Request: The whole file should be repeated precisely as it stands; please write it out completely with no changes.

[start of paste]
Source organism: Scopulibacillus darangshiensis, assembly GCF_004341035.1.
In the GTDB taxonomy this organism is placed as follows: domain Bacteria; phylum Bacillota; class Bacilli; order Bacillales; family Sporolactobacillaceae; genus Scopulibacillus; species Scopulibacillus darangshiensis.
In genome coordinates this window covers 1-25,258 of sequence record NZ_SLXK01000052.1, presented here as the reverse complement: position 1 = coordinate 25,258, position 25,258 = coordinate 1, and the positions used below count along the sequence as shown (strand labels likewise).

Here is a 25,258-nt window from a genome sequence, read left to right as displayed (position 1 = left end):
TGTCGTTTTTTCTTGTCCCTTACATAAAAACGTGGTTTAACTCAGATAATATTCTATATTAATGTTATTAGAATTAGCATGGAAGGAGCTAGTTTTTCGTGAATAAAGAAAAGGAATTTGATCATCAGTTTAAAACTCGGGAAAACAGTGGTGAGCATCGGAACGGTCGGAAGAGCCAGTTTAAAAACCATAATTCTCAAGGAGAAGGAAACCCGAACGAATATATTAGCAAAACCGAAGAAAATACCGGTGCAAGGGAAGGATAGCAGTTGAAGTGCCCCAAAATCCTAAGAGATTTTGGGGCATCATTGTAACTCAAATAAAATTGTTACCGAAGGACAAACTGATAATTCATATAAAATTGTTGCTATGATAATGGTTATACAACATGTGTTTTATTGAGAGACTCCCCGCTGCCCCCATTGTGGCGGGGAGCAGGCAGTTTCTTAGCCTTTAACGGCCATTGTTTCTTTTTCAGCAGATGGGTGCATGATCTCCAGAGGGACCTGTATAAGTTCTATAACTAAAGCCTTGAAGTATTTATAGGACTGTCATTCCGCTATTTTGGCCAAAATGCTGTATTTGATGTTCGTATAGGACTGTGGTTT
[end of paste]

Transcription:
Source organism: Scopulibacillus darangshiensis, assembly GCF_004341035.1.
In the GTDB taxonomy this organism is placed as follows: domain Bacteria; phylum Bacillota; class Bacilli; order Bacillales; family Sporolactobacillaceae; genus Scopulibacillus; species Scopulibacillus darangshiensis.
In genome coordinates this window covers 1-25,258 of sequence record NZ_SLXK01000052.1, presented here as the reverse complement: position 1 = coordinate 25,258, position 25,258 = coordinate 1, and the positions used below count along the sequence as shown (strand labels likewise).

Here is a 25,258-nt window from a genome sequence, read left to right as displayed (position 1 = left end):
TGTCGTTTTTTCTTGTCCCTTACATAAAAACGTGGTTTAACTCAGATAATATTCTATATTAATGTTATTAGAATTAGCATGGAAGGAGCTAGTTTTTCGTGAATAAAGAAAAGGAATTTGATCATCAGTTTAAAACTCGGGAAAACAGTGGTGAGCATCGGAACGGTCGGAAGAGCCAGTTTAAAAACCATAATTCTCAAGGAGAAGGAAACCCGAACGAATATATTAGCAAAACCGAAGAAAATACCGGTGCAAGGGAAGGATAGCAGTTGAAGTGCCCCAAAATCCTAAGAGATTTTGGGGCATCATTGTAACTCAAATAAAATTGTTACCGAAGGACAAACTGATAATTCATATAAAATTGTTGCTATGATAATGGTTATACAACATGTGTTTTATTGAGAGACTCCCCGCTGCCCCCATTGTGGCGGGGAGCAGGCAGTTTCTTAGCCTTTAACGGCCATTGTTTCTTTTTCAGCAGATGGGTGCATGATCTCCAGAGGGACCTGTATAAGTTCTATAACTAAAGCCTTGAAGTATTTATAGGACTGTCATTCCGCTATTTTGGCCAAAATGCTGTATTTGATGTTCGTATAGGACTGTGGTTT